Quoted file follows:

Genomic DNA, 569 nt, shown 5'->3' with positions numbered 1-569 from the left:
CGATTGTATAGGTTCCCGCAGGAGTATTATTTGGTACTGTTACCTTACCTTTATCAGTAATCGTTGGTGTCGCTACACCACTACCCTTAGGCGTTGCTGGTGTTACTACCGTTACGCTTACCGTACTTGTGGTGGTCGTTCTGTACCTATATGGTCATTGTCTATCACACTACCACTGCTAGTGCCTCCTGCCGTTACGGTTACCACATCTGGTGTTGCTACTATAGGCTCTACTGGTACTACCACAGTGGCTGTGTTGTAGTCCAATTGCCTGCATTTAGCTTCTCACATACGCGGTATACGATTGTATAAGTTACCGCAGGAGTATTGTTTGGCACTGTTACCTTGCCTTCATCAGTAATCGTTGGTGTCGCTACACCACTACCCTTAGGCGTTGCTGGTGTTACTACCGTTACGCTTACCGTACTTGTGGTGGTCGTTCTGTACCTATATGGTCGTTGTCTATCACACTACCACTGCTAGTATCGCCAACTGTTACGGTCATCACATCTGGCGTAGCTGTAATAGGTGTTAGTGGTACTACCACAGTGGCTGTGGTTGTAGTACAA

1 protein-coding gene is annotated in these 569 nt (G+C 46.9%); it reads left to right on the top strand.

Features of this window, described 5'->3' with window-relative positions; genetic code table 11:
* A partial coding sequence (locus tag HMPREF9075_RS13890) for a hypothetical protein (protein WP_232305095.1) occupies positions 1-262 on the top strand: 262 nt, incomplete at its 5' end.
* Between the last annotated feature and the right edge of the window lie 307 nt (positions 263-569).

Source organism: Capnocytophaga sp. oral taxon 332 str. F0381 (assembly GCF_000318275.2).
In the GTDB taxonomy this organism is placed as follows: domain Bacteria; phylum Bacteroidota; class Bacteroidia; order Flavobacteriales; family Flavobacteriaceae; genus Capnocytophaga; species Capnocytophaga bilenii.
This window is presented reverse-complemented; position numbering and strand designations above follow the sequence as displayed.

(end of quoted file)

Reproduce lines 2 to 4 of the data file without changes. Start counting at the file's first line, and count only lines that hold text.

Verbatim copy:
CGATTGTATAGGTTCCCGCAGGAGTATTATTTGGTACTGTTACCTTACCTTTATCAGTAATCGTTGGTGTCGCTACACCACTACCCTTAGGCGTTGCTGGTGTTACTACCGTTACGCTTACCGTACTTGTGGTGGTCGTTCTGTACCTATATGGTCATTGTCTATCACACTACCACTGCTAGTGCCTCCTGCCGTTACGGTTACCACATCTGGTGTTGCTACTATAGGCTCTACTGGTACTACCACAGTGGCTGTGTTGTAGTCCAATTGCCTGCATTTAGCTTCTCACATACGCGGTATACGATTGTATAAGTTACCGCAGGAGTATTGTTTGGCACTGTTACCTTGCCTTCATCAGTAATCGTTGGTGTCGCTACACCACTACCCTTAGGCGTTGCTGGTGTTACTACCGTTACGCTTACCGTACTTGTGGTGGTCGTTCTGTACCTATATGGTCGTTGTCTATCACACTACCACTGCTAGTATCGCCAACTGTTACGGTCATCACATCTGGCGTAGCTGTAATAGGTGTTAGTGGTACTACCACAGTGGCTGTGGTTGTAGTACAA

1 protein-coding gene is annotated in these 569 nt (G+C 46.9%); it reads left to right on the top strand.

Features of this window, described 5'->3' with window-relative positions; genetic code table 11: